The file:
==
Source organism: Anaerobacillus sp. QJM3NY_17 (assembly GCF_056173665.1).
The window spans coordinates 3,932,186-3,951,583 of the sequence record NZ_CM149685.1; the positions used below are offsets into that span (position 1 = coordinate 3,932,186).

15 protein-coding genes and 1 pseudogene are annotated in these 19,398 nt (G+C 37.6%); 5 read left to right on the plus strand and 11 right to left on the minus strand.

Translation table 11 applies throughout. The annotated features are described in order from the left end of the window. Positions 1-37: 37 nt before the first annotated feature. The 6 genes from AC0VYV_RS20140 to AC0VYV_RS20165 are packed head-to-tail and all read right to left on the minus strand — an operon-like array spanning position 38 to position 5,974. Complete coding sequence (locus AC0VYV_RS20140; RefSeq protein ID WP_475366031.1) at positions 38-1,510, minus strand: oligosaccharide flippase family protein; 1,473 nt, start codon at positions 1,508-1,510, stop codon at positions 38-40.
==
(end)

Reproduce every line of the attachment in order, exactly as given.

Source organism: Anaerobacillus sp. QJM3NY_17 (assembly GCF_056173665.1).
The window spans coordinates 3,932,186-3,951,583 of the sequence record NZ_CM149685.1; the positions used below are offsets into that span (position 1 = coordinate 3,932,186).

15 protein-coding genes and 1 pseudogene are annotated in these 19,398 nt (G+C 37.6%); 5 read left to right on the plus strand and 11 right to left on the minus strand.

Translation table 11 applies throughout. The annotated features are described in order from the left end of the window. Positions 1-37: 37 nt before the first annotated feature. The 6 genes from AC0VYV_RS20140 to AC0VYV_RS20165 are packed head-to-tail and all read right to left on the minus strand — an operon-like array spanning position 38 to position 5,974. Complete coding sequence (locus AC0VYV_RS20140; RefSeq protein ID WP_475366031.1) at positions 38-1,510, minus strand: oligosaccharide flippase family protein; 1,473 nt, start codon at positions 1,508-1,510, stop codon at positions 38-40.